Master Passphrases: Keys to the Kingdom


Longtime readers of this blog know, that I am a fan of password managers. I use one myself and I have recommended them to others, including my wife, who uses one too. I like them because they generate complex passwords and save them so I don’t have to remember them.

Participants in Learning Tree’s System and Network Security Introduction know, I believe encryption is important and in that course we use tools to encrypt files.

Both password managers and encryption tools use master passphrases to protect the valuable contents of their internal databases. I have heard people say that they use a password manager to generate and save passwords, and then they use a very simple password to access the tool.

That’s not such a great idea.

If it is easy to discover the key to the database – either by trying some common passwords or by somehow attacking the database directly – then it is easy to discover all the passwords. Likewise with the key file for encryption. It’s sort of like using a cheap lock on the front door of your house (which almost all houses do, but that’s a different post).

Web browsers store passwords, too, and some have master passwords. Unfortunately most people don’t set them or they set them to simple values. I suspect it is a case of ease-of-use vs. security.Master Key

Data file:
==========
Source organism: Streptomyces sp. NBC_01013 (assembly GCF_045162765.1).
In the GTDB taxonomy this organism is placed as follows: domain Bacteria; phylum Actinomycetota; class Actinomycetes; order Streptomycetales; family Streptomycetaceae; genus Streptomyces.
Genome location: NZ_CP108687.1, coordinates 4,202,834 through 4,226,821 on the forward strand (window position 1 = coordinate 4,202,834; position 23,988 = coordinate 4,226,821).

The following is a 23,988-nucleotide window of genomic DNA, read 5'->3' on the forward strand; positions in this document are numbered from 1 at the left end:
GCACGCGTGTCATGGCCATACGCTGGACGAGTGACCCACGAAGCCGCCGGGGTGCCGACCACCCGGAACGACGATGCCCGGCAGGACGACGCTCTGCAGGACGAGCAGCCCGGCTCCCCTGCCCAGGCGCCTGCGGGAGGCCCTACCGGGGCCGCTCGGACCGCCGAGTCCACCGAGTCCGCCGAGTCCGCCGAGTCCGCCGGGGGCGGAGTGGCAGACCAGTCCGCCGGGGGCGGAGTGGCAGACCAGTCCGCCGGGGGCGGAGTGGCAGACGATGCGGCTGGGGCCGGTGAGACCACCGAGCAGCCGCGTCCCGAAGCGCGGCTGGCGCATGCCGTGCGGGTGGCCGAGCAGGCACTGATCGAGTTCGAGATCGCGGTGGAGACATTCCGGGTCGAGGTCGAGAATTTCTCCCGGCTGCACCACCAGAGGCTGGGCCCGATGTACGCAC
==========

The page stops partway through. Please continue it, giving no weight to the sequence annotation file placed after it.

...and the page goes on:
Some people have passwords stored on their phones, too, maybe with a password manager and maybe not.

So, what is the best practice for securing these tools? There are two important steps one must take to protect these tools: first, use a good password for the master password. Don’t use ‘princess’ or ‘1234356789’! Use something complicated. Mix upper and lower cases and special characters and make it at least fifteen characters. Second, add a layer of security by using a complex password or PIN to your computer or phone. “Defense in depth” is quite valuable. The more hoops an attacker has to go through, the less attractive a target you are and the more difficult it is to get your data.

Password managers are great whether on your computer, tablet, or phone. But you have to protect the data. Use strong passwords and password-protect the device with a (different) strong password. Tools such as password managers are just that: tools. Like so much in security tools are great, but only if you configure and use them correctly.


To your safe computing,
John McDermott

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